Here is an excerpt of a recent email written by our CEO, David Carnes.
“I have two teenaged sons that love to play basketball at our neighborhood park in Uptown.
Sadly, several of the kids they’ve met at the park have been pushed out of their homes to fend for themselves on the street.
It has happened twice within the last six months. First with a thirteen year-old who, with tears in his eyes, begged me to “let him sleep over” because he was locked out and couldn’t reach his mom..”
This email (see the full version here), sent out to our contact list, raised over $2,000 in just a week for a local nonprofit client of ours.
Why did this email work? We aren’t a nonprofit ourselves and we don’t have a database of donors. What we did have was a true story and a database of contacts that we thought might be moved by this nonprofit’s mission and be willing to give. Turns out we were right.
Giving season is coming up fast. Over the past few weeks I’ve heard from several nonprofits that they are looking for unique ways to make their end of year donation push. Unfortunately, with the short time frame of a few months, there is no quick fix. It would be pretty time consuming for a nonprofit to plan, launch and nurture enough new contacts to suddenly embrace their cause and donate.
So what can you do?
This may seem like an obvious answer, but leverage the contacts you already have. I don’t mean use your database to send another mass email or mailer that says the same thing to every one. Segment your list, craft the right message for each audience and capture their attention. The hardest part of capturing their information is already done, so take your campaigns to the next level with the steps below.
Review your database and segment accordingly
- Do you already have your database segmented by giving amount, location, etc.? If so, you might be able to skip this step. If not, ask yourself these questions to help segment your lists:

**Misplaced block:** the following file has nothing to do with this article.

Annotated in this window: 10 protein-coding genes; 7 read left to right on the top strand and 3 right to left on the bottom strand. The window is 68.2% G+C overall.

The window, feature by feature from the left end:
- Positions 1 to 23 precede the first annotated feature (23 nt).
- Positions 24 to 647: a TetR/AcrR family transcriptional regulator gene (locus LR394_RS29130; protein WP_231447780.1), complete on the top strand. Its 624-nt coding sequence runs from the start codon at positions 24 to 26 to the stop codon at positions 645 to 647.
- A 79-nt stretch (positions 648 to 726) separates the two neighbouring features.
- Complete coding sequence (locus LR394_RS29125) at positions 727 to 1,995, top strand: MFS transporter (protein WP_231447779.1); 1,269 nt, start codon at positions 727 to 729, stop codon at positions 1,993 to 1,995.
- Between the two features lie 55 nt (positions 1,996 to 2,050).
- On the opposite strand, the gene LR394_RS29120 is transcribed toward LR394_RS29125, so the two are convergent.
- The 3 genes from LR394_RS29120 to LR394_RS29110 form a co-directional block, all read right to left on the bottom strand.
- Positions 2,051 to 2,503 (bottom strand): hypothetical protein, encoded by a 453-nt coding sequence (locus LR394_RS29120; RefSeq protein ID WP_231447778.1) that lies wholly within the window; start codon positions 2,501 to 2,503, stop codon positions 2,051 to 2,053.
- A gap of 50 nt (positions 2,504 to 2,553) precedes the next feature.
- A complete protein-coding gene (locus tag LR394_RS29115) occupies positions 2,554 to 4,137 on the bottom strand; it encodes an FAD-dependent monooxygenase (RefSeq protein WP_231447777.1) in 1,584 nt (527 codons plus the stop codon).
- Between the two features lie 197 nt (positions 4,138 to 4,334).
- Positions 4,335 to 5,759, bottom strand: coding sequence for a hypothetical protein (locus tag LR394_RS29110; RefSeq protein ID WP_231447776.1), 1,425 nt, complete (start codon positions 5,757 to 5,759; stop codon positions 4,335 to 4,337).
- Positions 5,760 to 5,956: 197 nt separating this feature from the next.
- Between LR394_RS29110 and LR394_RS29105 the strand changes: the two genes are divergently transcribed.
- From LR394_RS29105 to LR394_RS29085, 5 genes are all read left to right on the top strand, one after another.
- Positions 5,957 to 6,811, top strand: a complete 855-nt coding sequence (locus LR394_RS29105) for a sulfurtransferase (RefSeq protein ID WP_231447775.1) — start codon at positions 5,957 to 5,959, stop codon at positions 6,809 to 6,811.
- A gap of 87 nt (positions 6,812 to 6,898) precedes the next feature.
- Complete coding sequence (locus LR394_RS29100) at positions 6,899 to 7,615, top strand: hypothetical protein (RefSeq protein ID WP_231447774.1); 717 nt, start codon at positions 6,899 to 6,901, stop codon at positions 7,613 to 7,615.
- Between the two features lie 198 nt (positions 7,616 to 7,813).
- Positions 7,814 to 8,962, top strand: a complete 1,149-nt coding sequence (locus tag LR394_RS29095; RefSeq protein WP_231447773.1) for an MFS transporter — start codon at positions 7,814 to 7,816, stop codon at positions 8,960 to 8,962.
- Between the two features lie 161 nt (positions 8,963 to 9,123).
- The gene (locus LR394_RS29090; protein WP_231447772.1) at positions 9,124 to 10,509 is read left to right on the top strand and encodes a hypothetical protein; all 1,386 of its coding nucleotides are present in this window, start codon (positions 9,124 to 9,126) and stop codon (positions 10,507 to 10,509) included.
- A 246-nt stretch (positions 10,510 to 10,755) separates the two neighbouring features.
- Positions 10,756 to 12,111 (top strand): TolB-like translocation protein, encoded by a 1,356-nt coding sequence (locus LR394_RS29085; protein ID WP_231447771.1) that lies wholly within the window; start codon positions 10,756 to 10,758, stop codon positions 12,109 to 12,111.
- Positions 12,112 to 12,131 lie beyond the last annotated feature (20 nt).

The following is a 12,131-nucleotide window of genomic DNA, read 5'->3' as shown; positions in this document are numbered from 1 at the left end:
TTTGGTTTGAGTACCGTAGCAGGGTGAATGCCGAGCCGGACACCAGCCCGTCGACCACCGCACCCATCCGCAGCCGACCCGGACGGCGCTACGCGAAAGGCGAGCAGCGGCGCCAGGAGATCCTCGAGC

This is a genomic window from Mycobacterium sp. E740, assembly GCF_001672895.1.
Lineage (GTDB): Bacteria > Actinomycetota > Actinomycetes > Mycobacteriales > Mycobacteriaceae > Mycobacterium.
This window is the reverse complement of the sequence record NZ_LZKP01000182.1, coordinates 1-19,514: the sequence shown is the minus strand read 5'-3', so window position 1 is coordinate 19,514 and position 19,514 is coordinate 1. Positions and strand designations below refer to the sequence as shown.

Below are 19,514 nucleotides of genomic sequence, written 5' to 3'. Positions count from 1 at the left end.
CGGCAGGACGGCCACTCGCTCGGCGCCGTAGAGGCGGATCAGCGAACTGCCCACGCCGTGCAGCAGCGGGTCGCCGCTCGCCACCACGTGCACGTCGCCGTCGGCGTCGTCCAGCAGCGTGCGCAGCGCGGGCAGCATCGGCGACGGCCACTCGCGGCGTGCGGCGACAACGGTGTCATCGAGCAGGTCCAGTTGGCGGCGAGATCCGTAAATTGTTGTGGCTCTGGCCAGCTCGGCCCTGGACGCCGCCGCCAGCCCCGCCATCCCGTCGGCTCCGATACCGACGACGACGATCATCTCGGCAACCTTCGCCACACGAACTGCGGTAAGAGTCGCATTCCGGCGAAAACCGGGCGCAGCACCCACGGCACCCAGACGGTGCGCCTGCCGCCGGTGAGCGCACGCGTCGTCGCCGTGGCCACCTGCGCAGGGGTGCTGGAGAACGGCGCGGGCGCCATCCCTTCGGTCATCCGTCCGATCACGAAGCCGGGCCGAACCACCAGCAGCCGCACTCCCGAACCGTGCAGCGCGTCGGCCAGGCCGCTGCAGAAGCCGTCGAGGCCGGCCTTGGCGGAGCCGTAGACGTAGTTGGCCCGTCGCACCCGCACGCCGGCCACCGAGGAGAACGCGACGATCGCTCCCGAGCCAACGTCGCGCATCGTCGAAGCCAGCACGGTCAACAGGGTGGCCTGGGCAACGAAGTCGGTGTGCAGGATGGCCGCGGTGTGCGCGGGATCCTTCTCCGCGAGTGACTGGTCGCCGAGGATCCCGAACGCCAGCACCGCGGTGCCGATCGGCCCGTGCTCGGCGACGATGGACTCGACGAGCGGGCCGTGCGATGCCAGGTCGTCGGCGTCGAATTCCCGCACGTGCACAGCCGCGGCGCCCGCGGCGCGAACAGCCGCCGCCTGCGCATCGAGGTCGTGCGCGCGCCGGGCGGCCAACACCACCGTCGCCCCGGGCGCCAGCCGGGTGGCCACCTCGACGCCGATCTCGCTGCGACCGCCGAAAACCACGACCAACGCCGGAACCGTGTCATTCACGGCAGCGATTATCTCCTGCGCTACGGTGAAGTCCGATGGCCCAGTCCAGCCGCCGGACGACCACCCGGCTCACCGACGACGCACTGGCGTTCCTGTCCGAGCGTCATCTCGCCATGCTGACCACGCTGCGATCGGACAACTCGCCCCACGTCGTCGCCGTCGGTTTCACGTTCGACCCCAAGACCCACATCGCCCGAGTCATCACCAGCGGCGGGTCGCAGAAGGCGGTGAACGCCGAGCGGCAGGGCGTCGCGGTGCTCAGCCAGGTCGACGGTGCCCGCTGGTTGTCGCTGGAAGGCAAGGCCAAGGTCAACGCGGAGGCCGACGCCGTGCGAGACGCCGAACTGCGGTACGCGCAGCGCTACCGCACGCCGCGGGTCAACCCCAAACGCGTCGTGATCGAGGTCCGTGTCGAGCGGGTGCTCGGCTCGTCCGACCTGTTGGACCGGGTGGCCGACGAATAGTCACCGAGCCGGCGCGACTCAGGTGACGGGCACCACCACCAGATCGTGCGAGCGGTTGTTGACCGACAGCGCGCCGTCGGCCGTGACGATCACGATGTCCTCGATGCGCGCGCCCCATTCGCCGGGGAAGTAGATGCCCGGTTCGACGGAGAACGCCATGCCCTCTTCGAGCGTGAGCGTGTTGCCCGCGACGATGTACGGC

- What trends or similarities do you see across your data set? Distinct age groups? Location?
- Who do you consider donation locks? As in, the people that during this time every year seem to give to your organization after receiving your usual emails and mailers. If they already give, why change your ways with this list?
- What contacts attended one event or volunteered for the first time this year? If someone has had even a small interaction with your organization, the potential to get them more engaged is much higher.
- Who gave years ago but hasn’t been given since? This list should be marketed to differently. They may not remember who you are or what you do, so some re-education may need to happen.
- Is your donor database separate from your volunteer or general contact database? All these lists can be utilized so don’t limit yourself to past donors.
Create separate campaigns for each list
- Speaking to a donor who gives every year is very different from speaking to someone who tagged along to an event with a friend. This can also be applied to locations (local vs. national), age groups (millennials vs. baby boomers), etc. Create different messaging and use different channels for each.
- Ask yourself:
- What do each of these audiences care most about when it comes to your organization?
- What medium would grab their attention? Video, email, social, phone call, mailer, etc.
- How many touches are needed for each list? For instance, a series of 5 emails or one mailer plus a phone call, etc.
Will this actually work?
The hardest part is already done; you have their contact information. If you are able to craft personal messages and reach the audience where they are – both emotionally and physically – they are so much more likely to give than if you hadn’t segmented your lists. Be persistent, be creative and be genuine.